This regional Parliament, built in 1993, replaces the one that was originally based in the current museum of contemporary art, K21.

This building has a significant feat since it rests on the old port of the city filled with sand. It is open to the public from 11h to 17h, offers in particular to admire a kale of works of art.

Not far from there, the offices of the regional administration behind infinite glass windows and energetically ahead of its year of construction in 1998, which earned him an award at the MIPIM Cannes. The site is also accessible to the public up to its 1st floor.
This glass facade offers a remarkable perspective on the RheinTurm, built in 3 years between 1979 and 1982, partly using the sand present in Parliament, and officiating as a relay relay for radio and television. From its 240 meters high, it offers a breathtaking view of the city and in particular its high altitude restaurant 170 meters, allows you to contemplate the panorama (Photo credits: Alexandre Plateaux).

It serves as a gateway to Düsseldorf’s true contemporary MedienHafen district, a business center concentrating new energies in architecture and design.

All based around the old port, today offering a mix of styles and times between old grain halls, the old power station of the port or this building Roggendorf-Haus covered with Flossis , these curious colorful webbed creatures installed in 1998 by the artist Rosalie. Architectural fantasies mingled with the vestiges of the past, surrounded by more contemporary creations including a Pritzker prize and especially the unmissable triptych “dancing” building, called Neuer Zollhof, designed by the Canadian architect Frank Gehry (Photo credits: Alexandre Plateaux).

A concentrate of modern Art

Düsseldorf is dedicated to Art in general and particularly to urban artistic works, scattered here and there, like a treasure hunt through neighborhoods. Notably here the monument of bronze souvenir of the Battle of Worringem, celebrating the 700 years of the city in 1988 and Säulenheiligen the artist Christoph Pöggeler, representing human figures posed on advertising columns since 2001.

Not far from this concept neighborhood is the KIT Contemporary Art Center, buried like an underground concrete gallery and offering highly inspired artistic installations. Located directly under the Promenade along the Rhine, in a space nestled between two major roads, the cultural space was inaugurated in 2007 as a spectacular meeting place and focal point for Contemporary Art, and also located at the same the Ministry of Families and the former State Chancellery on Horion Platz. Visitors can access the literally underground exhibition space through the KIT Café and a grand staircase or elevator: the space itself follows an elliptical arc over 140 meters and is parallel to the Rhine. The height of the ceiling and the width of the space vary. The works themselves are displayed between the bare walls and are produced by young and emerging artists invited to exhibit by KIT Artistic Director Gertrud Peters. Four to six alternating exhibitions are organized each year (Photo credits: Alexandre Plateaux).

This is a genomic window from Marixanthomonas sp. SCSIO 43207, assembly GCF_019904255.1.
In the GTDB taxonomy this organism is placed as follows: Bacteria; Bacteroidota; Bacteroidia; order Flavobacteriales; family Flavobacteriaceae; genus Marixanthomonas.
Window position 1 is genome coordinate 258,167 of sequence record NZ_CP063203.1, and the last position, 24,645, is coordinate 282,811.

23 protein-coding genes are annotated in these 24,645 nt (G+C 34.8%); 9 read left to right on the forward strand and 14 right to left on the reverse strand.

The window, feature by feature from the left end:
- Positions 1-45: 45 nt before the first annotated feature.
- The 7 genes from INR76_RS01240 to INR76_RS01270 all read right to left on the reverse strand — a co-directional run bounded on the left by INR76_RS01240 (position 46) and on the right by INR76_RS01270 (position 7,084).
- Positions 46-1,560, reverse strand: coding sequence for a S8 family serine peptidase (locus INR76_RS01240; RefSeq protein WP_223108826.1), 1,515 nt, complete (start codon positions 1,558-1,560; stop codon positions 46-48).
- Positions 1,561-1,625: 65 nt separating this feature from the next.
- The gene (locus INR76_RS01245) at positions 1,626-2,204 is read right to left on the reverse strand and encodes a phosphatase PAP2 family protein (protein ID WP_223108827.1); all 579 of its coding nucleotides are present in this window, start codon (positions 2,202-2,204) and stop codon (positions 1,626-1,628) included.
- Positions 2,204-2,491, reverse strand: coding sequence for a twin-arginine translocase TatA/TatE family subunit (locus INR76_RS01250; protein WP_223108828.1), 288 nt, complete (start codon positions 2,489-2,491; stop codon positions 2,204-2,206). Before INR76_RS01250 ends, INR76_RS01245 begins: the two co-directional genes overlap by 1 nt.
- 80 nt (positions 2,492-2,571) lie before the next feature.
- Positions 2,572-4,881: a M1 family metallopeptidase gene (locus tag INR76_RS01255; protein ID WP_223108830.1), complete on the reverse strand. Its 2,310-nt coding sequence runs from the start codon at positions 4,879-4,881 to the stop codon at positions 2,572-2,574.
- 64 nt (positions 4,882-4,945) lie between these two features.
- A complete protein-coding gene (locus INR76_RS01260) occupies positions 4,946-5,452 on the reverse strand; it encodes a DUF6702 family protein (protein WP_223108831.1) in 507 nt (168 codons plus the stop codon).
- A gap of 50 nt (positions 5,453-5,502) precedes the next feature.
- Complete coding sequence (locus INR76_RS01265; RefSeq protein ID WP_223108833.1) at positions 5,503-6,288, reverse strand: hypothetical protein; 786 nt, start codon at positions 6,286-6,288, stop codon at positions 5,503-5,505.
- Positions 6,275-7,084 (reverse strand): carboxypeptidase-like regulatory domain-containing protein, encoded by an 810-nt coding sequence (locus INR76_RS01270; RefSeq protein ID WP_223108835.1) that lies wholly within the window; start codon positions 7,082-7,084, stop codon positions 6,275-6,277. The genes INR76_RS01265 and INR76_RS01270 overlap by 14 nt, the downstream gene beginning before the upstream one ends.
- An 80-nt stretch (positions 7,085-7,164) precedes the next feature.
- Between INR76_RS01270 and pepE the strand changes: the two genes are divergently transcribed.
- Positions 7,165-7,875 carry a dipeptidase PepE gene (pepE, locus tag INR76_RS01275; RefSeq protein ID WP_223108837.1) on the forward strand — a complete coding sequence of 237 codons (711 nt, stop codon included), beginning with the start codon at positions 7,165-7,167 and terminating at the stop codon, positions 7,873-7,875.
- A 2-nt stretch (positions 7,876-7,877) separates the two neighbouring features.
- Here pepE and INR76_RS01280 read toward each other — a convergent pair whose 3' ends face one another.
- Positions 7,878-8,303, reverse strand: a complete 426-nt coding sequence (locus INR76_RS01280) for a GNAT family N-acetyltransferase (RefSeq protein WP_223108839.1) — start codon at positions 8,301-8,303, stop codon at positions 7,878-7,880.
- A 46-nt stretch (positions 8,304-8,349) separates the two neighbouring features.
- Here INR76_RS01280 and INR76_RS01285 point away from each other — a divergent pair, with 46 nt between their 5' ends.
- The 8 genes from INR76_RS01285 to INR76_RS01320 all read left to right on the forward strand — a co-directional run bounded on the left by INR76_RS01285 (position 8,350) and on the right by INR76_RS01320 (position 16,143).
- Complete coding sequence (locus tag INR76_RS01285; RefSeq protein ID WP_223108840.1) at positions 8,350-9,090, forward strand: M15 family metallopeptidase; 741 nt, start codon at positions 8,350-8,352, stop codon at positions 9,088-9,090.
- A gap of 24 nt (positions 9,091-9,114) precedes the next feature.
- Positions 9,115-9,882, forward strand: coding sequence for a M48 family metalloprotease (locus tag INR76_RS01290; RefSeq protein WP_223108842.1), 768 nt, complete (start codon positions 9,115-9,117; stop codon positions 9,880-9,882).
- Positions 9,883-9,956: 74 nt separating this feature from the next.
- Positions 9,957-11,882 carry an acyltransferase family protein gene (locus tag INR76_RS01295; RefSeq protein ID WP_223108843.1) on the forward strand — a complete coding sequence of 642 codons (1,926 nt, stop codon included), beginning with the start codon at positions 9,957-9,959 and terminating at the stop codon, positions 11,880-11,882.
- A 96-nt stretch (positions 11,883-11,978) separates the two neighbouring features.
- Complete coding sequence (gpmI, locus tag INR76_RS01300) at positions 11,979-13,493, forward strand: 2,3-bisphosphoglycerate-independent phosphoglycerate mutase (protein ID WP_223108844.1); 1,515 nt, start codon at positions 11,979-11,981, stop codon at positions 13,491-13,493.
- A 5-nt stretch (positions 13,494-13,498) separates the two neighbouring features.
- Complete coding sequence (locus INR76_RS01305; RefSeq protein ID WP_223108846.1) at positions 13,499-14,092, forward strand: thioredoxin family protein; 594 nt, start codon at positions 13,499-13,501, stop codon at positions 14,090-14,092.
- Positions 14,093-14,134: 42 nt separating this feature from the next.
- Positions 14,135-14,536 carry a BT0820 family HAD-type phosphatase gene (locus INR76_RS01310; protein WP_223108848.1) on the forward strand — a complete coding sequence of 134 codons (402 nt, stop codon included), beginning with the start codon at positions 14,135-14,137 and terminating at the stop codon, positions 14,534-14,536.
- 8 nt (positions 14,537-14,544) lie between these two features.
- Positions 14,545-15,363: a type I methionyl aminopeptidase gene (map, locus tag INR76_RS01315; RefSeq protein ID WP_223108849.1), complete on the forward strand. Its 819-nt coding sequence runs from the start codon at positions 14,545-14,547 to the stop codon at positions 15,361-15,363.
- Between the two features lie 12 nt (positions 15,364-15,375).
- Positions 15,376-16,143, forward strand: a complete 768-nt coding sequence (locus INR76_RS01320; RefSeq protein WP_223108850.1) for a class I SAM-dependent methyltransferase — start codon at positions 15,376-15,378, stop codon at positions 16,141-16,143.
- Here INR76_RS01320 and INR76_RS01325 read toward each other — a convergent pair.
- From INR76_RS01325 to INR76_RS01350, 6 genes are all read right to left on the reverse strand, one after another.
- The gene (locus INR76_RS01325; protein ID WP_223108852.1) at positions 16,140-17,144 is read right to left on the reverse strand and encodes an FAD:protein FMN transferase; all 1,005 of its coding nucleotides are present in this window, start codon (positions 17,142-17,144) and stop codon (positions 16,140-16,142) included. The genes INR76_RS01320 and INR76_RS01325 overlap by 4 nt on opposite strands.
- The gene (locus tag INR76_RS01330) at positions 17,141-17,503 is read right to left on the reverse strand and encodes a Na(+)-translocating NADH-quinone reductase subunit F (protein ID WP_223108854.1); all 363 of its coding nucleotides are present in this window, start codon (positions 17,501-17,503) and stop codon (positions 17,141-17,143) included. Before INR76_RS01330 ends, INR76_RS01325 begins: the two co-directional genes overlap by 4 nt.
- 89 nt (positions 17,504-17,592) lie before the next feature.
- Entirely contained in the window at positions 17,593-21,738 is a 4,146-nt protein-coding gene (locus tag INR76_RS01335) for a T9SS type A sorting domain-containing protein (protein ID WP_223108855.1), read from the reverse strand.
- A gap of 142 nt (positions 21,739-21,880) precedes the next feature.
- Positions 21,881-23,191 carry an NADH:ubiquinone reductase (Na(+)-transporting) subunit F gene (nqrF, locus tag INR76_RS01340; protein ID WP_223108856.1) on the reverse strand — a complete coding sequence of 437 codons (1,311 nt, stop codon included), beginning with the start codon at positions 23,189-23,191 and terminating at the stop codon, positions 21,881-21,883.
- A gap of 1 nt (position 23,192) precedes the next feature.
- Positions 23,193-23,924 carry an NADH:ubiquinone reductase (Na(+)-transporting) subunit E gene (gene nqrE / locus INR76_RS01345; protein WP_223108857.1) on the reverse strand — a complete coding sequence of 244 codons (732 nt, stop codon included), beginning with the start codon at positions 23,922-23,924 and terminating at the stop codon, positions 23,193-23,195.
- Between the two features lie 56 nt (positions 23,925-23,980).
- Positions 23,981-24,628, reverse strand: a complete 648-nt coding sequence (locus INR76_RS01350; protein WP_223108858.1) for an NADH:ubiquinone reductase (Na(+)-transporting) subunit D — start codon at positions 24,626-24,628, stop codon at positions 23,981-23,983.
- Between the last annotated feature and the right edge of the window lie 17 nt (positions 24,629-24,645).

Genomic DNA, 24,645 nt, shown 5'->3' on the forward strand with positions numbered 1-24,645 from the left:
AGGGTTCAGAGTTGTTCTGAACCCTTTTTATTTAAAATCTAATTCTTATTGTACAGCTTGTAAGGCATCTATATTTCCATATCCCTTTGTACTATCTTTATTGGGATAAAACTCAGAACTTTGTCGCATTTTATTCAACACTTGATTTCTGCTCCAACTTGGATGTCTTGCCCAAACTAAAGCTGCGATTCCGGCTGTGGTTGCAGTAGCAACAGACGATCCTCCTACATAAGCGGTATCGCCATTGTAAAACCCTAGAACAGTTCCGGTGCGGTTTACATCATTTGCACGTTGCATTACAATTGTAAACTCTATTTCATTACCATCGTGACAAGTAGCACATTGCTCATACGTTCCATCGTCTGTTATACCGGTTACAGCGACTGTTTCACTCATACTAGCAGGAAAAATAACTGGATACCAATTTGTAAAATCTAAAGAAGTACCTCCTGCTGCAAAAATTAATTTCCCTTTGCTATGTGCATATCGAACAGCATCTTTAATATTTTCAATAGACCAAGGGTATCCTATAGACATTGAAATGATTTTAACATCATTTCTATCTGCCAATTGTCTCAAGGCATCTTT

Which is also the strong point of the contemporary K21 museum, connected to its counterpart by K20 by a free regular shuttle.

Since 2010, the K21 Museum has served as a meeting place for international artists and a place for contemporary works from a collection of meetings illustrated by the space offered by the 22 rooms on three levels. The gigantic exhibition space offers these installations spread over different distinct rooms and several levels, embellishing the surprising and unexpected logic of the artistic offer, halfway between monastic cells and Temple of Art.

Selected contemporary artists are invited to show projects for a period of one year, initiating a dialogue with the architecture and with works from the permanent collection. The new installations, which will be visible throughout 2017, will focus on the quasi-theatrical staging and architectural extensions of the surrounding space. The K21 (Künstlerräume) is sponsored by the SpardaWest Bank Stiftung since 2016.

Today, at the zenith of the museum, under the roof-top roofing, a curious carousel has been playing for almost a year … The experience proposed to the visitor, suspended more than 25 meters above the patio in orbit or contemplating the sky , lying on a steel wire rope, overhanging the void, fruit of the impressive installation of Studio Tomas Saraceno. Within this network structure, which covers a total area of 2,500 m², are half a dozen swollen “spheres” with diameters up to 8.5 meters.